The Different Aims of Sentencing
There are a number of reasons why a society punishes offenders. These
include, among others, to discourage the offender from committing
further crimes (individual deterrence), to help the offender, so that
he or she won’t offend again (rehabilitation), to prevent the offender
from committing further crimes through imprisonment (incapacitation)
and to show society’s disapproval of the crime (denunciation).
Retribution is to punish on the premise that it is a payback for the
offence (Retribution carries with it the notion of “Do the crime, do
Reparation is aimed at compensating the victim of the crime ...view middle of the document...
This is in
direct contrast to the concept of set sentences seen in the aim of
retribution. One of the criticisms of this approach is, therefore,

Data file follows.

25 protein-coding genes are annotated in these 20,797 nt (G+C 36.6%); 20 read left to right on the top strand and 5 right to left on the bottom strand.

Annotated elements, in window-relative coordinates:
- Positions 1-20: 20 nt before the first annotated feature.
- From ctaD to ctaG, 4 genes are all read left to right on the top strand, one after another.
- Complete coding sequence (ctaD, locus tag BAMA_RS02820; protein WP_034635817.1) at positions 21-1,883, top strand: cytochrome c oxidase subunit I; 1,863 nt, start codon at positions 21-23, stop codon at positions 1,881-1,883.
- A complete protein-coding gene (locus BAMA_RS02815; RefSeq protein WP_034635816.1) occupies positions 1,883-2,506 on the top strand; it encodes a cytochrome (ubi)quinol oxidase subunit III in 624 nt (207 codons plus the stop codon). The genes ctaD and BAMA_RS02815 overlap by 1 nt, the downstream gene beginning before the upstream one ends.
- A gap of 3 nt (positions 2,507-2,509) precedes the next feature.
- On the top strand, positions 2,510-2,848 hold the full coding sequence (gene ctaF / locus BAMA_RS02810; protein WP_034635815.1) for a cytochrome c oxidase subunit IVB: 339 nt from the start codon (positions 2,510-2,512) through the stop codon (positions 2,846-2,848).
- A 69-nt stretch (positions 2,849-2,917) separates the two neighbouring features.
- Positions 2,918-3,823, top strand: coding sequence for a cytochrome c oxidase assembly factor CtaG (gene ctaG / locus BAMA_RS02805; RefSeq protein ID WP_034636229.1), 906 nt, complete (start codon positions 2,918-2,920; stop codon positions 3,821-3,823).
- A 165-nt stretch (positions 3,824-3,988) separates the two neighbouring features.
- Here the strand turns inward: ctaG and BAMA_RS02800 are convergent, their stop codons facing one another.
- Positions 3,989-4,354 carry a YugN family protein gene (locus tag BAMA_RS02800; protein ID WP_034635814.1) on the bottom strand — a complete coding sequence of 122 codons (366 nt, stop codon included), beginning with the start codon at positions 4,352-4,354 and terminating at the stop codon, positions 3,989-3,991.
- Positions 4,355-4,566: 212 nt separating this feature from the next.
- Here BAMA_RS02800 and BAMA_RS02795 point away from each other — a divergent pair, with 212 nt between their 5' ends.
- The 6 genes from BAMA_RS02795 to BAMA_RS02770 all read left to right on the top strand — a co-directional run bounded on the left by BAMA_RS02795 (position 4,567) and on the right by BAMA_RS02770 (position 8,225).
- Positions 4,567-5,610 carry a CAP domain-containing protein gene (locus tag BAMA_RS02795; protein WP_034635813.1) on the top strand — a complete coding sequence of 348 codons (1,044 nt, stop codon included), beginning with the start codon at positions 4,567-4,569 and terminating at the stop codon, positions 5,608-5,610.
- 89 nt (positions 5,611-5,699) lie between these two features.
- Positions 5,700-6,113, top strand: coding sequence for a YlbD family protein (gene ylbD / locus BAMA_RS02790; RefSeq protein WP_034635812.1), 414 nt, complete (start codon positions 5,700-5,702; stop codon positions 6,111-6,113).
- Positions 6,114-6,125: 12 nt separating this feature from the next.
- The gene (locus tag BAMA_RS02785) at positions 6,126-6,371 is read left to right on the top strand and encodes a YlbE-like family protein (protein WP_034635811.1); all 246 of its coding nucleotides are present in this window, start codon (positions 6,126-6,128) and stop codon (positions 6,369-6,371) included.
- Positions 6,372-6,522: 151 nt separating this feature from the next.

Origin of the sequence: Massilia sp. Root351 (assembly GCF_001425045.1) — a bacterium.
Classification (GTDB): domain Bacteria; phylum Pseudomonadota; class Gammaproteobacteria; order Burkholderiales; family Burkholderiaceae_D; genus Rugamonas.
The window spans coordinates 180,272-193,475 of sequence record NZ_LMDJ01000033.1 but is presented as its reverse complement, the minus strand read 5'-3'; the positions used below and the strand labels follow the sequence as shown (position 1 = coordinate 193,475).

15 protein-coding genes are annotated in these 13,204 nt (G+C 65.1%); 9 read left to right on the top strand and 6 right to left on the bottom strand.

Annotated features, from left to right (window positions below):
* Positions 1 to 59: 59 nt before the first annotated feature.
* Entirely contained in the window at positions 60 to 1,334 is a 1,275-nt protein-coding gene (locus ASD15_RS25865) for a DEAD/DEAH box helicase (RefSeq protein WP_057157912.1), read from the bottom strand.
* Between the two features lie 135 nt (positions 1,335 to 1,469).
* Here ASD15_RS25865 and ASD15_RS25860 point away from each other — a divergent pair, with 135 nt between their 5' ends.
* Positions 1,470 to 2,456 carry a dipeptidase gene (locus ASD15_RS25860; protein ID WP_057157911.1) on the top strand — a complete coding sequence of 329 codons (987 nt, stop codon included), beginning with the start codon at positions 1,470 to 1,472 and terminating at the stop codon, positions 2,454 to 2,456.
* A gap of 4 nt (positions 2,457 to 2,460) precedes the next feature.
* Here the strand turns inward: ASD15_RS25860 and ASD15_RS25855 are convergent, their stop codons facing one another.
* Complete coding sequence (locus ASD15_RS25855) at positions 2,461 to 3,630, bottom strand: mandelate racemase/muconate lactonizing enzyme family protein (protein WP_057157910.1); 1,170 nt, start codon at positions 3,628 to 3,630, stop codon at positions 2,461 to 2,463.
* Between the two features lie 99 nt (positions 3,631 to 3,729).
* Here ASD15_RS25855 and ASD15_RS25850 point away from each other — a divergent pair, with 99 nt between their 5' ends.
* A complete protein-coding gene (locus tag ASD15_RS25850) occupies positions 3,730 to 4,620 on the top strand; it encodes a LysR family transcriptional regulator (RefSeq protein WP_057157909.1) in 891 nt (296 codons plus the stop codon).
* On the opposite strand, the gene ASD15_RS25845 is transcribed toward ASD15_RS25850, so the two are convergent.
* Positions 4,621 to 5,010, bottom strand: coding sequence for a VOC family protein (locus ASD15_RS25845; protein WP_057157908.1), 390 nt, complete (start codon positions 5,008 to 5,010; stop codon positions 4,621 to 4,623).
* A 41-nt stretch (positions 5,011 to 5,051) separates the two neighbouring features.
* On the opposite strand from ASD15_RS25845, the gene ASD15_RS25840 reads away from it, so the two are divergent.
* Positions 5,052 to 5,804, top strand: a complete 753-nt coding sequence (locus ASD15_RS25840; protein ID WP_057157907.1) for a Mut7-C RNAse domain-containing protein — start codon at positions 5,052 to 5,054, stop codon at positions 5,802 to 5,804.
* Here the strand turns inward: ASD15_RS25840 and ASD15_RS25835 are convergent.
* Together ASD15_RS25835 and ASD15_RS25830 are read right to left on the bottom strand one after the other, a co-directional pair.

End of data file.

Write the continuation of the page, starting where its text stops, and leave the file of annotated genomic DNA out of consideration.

that it leads to inconsistency in sentencing.
Incapacitation means that in some way the offender is made incapable
of re-offending. Its also thought of a protecting the public from the
criminal activities of the offender. This is achieved today in Britain
by removing dangerous offenders from society through the use of long
term prison sentences. There are other penalties that can be viewed as
incapacitating the offender, e.g. in driving offences the offender can
be banned from driving.
Denunciation is society expressing its disapproval of criminal
activity. A sentence should indicate both to the offender and to other
people that society condemns certain types of behaviour. It shows
people that justice is being done. Denunciation also reinforces
society’s views on the criminality...